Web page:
I haven't written much about Christmas, but I've been thinking about it a lot. Some people may know and giggle appreciatively or derisively at the fact that I've been listening to Christmas music since mid-October. And now, for reasons both experimental, spiritual, psychological and emotional, I'm trying to celebrate the 12 days of Christmas which begin on Christmas. So, when it's all said and done, my Christmas season will have spanned about four months; a literal season.
While there's a lot I could reflect on in regards to Christmas this year, there are two specific events that are impossible not to connect and wonder about. I'm not sure the best way to share them or really what I want to say, but I want to present them anyway. I also need to be sensitive to some privacy issues, so I'll do my best here.
The first event takes place on Christmas day in the evening. Enjoying the winding down of a wonderful meal at a friend's family's home, I wonder aloud "When do the games begin?" The answer, to my surprise, is that the game portion of the evening is being pushed back an hour or so because the game officiator (father of the house) has to go deliver a baby. He's on call. So a Christmas Party is interrupted by the birth of a new baby. How appropriate.
The second event begins on Christmas Eve. A young woman is part of a Christmas play. She dances the role of Mary every night. This year, her role of Mary is even more fitting because she's pregnant. Today, on Christmas Eve, she starts having contractions during the show. She heads off to the hospital. This would be another adorable annecdote, were it not for the fact that she's only in her second trimester. By Christmas, she has lost her baby. This will be her Christmas story for this year and every year to come.
Tonight, hearing the songs of that Christmas play, every lyric that sings of birth, the beauty of a baby, the gift of life, is singed with tragic irony. The singers must feel it too, though the audience thinks only of the nativity story. How will these songs sound to this mother who lost her child on the day we celebrate what is arguably the most famous birth in history?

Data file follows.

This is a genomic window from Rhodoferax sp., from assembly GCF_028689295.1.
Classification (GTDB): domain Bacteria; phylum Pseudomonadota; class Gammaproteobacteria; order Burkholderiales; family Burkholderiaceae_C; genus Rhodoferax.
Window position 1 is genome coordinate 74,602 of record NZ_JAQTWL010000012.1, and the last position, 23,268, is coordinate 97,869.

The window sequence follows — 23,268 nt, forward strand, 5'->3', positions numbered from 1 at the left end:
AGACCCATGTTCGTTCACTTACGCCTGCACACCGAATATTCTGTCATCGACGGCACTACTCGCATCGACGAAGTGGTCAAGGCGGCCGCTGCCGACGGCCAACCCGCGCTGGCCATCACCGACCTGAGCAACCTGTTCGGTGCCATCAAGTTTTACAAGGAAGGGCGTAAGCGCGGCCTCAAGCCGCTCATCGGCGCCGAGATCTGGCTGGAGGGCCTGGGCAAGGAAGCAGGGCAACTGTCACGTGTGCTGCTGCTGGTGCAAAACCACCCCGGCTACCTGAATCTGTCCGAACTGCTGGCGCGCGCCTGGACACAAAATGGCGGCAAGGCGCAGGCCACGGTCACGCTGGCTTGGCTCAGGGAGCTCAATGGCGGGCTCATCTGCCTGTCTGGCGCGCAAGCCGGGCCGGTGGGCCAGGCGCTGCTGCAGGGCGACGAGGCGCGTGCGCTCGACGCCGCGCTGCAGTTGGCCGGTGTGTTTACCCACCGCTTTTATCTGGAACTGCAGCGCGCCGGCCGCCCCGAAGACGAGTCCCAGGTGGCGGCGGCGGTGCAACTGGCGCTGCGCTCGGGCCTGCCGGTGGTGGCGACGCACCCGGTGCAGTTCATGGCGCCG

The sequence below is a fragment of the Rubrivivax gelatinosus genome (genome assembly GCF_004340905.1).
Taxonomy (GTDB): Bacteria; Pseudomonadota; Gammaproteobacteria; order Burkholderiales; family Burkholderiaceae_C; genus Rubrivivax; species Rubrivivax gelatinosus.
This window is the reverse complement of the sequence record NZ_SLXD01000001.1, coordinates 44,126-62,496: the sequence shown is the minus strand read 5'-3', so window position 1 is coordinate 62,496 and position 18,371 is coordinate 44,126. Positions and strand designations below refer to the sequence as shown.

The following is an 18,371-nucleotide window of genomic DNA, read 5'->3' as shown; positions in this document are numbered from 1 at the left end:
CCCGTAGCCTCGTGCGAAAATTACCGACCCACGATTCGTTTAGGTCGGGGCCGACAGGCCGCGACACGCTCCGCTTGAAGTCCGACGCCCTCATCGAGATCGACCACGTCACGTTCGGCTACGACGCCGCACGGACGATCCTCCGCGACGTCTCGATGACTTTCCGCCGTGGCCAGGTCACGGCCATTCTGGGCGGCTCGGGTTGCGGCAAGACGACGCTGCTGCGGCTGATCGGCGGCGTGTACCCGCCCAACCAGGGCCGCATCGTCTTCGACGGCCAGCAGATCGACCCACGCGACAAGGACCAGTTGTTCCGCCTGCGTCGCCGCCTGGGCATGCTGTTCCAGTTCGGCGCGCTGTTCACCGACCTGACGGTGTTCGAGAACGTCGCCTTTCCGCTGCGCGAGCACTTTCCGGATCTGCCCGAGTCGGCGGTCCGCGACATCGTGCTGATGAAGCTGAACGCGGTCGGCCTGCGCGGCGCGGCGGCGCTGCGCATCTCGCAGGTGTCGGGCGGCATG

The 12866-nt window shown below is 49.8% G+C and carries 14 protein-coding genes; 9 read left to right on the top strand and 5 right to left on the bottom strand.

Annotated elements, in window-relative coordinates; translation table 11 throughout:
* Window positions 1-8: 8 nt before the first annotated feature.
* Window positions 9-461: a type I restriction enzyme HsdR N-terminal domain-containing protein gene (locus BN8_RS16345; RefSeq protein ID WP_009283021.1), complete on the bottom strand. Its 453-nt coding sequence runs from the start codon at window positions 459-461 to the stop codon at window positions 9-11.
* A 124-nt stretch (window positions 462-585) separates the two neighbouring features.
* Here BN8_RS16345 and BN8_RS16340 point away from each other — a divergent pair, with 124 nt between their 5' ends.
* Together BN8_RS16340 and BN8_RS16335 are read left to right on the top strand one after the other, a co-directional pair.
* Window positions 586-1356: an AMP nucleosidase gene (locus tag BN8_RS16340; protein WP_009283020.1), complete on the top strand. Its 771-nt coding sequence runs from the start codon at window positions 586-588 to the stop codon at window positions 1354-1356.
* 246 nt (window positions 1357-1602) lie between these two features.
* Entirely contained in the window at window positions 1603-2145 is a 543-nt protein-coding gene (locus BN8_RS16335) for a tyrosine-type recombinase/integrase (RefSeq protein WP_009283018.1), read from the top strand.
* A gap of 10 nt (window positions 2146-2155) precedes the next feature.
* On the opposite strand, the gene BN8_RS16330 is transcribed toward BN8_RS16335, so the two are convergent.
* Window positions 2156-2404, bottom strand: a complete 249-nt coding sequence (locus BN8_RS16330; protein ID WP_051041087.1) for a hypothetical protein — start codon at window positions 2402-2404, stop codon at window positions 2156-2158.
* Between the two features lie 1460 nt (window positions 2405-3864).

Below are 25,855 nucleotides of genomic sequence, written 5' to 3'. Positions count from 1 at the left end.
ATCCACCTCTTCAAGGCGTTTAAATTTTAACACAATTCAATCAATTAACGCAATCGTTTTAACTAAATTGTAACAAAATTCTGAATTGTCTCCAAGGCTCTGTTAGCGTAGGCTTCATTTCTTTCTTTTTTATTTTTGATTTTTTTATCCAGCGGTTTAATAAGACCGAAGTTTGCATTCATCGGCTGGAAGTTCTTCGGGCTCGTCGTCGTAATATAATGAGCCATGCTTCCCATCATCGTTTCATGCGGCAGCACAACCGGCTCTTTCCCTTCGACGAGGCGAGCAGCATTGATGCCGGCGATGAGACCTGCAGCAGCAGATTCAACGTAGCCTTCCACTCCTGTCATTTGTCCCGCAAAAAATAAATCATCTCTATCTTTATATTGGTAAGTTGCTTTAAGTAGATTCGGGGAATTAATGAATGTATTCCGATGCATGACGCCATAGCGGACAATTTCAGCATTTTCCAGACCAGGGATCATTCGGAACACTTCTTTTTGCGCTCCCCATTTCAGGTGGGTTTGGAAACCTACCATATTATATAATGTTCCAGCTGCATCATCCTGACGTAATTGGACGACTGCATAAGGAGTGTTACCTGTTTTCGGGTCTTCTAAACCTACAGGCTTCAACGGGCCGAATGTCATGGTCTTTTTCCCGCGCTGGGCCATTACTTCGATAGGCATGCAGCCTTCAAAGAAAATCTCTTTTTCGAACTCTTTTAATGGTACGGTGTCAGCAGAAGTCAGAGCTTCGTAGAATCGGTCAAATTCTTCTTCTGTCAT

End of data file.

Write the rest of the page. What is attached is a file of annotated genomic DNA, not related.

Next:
It's no secret that Christmas brings up complex emotions, likely whether you celebrate it or not. The whole country seems to light up and demand that you do to. So what do you do with the empty manger? It's so different than the empty tomb. What do you do with the gifts you hate? Is it better than not receiving any? What do you do with the family you want to hide from? What do you do for those who have no family?
The glow of Christmas seems at times to shine the light on our deepest hurts and fears. Your unfulfilled hopes burn that much more cynically when you're surrounded by propaganda of love and joy.
But this year, I'm trying to cling to the hope of Christmas. The mysterious, chaotic dichotomy of divine life born in the stench of animal shit. Beauty cradled in poverty, A teenage girl nursing the Ancient of Days. Two mothers in the hospital on Christmas: one with a lifetime of birthday parties to plan, another, with unanswerable questions to face.
These are the images that stay with me even as I walk around shouting "Ding Dong Merrily On High" to anyone that will let me. The images stay with me as my eyes go dreamily aslant at the sight of a row of trees with white lights in their branches. The images are there as I sit by a fountain in the dark, weeping over my own heartache, wishing it was over. The images are there as I see 2008 approaching. The images are there as I kneel to take communion.
O come, O come Emmanuel...